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Behind The Sound Of “Death Note”: A Conversation With Andrew Hay And Jeffrey Pitts

Old mustangs supplied the sounds for a Ferris Wheel mishap in “Death Wish.” Photo courtesy Netflix.

Japanese pop culture has experienced a nearly two-decade love affair with “Death Note,” consuming iterations of the supernatural revenge story in every form of content from manga magazines to miniseries, video games to feature films.   Supervising sound editor/re-recording mixer Andrew Hay had just begun watching the most recent “Death Note” Japanese miniseries when he received a call from supervising sound editor/designer Jeffrey Pitts.  Pitts, a long-time lover of all Japanese horror and thrillers including animated and live action versions of “Death Note” was contacted by director Adam Wingard who was ecstatic about a feature adaptation of “Death Note.”  Having collaborated with the director on thrillers including “You’re Next” and “The Guest,” both Hay and Pitts knew “Death Note” perfectly matched Wingard’s style.

Finding a home at Netflix, the sound team had freedom and time – 36 weeks – to experiment and shape the sound for the Seattle- set story.  Pitts began his design process by flying to Japan to capture ambient sounds of Tokyo he could fuse with Seattle-based background noises.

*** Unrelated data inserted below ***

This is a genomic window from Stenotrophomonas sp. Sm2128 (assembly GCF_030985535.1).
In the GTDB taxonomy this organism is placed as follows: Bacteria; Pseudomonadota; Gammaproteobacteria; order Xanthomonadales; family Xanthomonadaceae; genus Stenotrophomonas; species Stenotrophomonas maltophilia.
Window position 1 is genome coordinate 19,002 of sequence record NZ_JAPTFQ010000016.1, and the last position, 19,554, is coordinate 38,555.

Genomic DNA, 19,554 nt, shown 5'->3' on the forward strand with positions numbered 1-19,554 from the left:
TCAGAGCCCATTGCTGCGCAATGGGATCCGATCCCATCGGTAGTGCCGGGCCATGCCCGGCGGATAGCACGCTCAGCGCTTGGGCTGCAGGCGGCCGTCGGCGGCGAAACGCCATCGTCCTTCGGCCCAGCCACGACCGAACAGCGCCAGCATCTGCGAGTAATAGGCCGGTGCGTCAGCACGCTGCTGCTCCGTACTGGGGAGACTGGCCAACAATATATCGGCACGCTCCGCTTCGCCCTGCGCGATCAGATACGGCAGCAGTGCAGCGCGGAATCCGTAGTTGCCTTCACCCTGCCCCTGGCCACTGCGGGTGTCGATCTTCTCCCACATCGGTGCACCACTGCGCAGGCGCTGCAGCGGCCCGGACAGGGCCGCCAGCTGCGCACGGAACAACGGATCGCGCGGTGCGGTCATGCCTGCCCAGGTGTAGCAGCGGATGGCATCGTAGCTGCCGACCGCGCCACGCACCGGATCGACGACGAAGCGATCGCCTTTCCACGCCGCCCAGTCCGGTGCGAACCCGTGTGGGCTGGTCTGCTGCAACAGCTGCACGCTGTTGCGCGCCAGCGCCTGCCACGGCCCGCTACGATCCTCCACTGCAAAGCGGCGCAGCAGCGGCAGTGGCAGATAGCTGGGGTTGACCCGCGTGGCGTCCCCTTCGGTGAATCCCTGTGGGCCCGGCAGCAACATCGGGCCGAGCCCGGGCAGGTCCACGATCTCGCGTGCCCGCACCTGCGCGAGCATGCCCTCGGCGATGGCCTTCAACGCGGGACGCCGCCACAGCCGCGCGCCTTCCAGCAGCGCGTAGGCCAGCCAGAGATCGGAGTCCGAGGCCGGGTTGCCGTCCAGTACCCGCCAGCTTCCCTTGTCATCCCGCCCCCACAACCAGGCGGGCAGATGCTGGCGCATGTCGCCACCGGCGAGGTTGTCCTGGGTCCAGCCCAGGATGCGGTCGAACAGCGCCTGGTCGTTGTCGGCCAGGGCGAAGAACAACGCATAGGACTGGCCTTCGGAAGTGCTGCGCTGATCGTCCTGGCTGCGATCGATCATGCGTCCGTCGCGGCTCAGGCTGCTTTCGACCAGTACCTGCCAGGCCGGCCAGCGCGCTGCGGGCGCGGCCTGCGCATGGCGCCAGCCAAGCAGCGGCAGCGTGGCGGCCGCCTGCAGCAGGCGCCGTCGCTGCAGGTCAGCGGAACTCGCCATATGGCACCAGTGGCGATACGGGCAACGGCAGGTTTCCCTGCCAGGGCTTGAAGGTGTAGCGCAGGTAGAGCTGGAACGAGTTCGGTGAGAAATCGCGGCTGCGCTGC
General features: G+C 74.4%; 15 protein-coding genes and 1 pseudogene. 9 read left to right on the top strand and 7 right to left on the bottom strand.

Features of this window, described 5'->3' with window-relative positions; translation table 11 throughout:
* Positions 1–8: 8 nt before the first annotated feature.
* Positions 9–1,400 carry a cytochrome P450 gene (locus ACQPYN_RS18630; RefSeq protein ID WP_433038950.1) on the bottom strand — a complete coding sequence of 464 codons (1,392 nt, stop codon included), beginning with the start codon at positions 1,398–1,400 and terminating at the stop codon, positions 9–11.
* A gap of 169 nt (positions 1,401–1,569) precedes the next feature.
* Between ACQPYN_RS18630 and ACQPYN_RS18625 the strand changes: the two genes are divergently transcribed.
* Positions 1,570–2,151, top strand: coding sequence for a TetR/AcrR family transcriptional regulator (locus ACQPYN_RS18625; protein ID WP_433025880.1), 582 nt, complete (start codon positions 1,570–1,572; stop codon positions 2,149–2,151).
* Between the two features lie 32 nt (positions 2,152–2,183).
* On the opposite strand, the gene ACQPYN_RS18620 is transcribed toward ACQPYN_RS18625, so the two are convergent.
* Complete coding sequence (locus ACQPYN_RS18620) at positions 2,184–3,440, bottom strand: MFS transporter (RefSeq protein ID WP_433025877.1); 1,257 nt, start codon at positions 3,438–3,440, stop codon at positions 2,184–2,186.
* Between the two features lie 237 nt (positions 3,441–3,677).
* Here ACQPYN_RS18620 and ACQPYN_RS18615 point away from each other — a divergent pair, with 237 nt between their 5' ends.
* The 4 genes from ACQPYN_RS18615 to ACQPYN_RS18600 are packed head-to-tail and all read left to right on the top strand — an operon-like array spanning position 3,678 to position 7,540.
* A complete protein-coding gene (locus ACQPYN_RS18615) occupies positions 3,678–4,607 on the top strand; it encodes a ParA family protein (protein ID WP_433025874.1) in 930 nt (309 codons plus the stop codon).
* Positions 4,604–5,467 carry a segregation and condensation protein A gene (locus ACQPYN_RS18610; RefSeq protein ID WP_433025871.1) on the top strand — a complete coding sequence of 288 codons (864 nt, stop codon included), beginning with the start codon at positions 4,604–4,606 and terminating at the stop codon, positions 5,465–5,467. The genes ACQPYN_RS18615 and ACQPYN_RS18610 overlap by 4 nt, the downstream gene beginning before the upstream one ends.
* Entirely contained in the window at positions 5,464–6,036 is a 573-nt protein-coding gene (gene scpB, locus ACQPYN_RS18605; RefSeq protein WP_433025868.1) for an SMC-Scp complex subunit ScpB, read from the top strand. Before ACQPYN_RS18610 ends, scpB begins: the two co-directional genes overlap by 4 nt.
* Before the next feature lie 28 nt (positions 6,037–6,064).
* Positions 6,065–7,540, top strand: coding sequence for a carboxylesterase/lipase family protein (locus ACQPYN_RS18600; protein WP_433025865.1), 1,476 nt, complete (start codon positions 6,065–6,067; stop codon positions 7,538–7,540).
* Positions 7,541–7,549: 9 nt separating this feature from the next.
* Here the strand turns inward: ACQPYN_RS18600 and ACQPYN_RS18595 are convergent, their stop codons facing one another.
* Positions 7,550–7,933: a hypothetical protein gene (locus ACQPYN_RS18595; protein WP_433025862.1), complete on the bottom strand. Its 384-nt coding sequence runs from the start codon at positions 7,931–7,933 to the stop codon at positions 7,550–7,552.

“I had this cacophony of sounds,” said Pitts.  “Every city sounds different, they all have their own flavor.  It’s fun to mix those sounds together and make them clash.”

Filmed primarily on stages, every sound in the film had to be created.  In addition to cues provided by Happy Feat Foley Productions, Hay and Pitts recorded wildly diverse objects to create an original sound scape.  For an accident scene involving metal crushed at numerous heights, Hay and Pitts gathered a variety of mikes and visited a desert junkyard.  Finding a graveyard of old, decaying Mustangs, they spent the day manipulating the dilapidated vehicles, recording the tension of hinges straining and hoods creaking as they were jumped and pounded on.  They also captured more intimate sounds such as those made by running their fingers over assorted textures.    For more atmospheric sounds, such as those heard in the film’s opening montage, Pitts recorded the sound of Japanese paper as he tore it, waved it in the air, or scraped a cello bow along its edges.

“The scenes reveal themselves to you in terms of what they want and need, and then it is just painting, really,” said Hay.

As mystical character Ryuk, actor Willem Dafoe recorded his lines on an ADR stage.  Hay found the perfect mike to capture his vocals, and left the rest of the character’s sound development to Dafoe and Wingard.   Outside of some minor mixing to get the sound to sit and play correctly, there was no processing required to alter Dafoe’s creation.  Additionally, Pitts stripped away elements of Dafoe’s voice and used the alterations for subliminal effect in the sound design.

Wingard, a composer with a vast audio knowledge, was present throughout every step of the sound design and mixing process. Having established a strong level of trust over past collaborations, he remained in the background, giving Hay and Pitts full creative range.  Joining Hay on the re-recording mix was three-time Oscar winner Gregg Rudloff.   Hay handled dialogue and music, while Rudloff mixed effects, folly and background.

“Greg has great taste; he knows what to play when, where and how.  That is instinctual, you can’t learn that,” said Hay.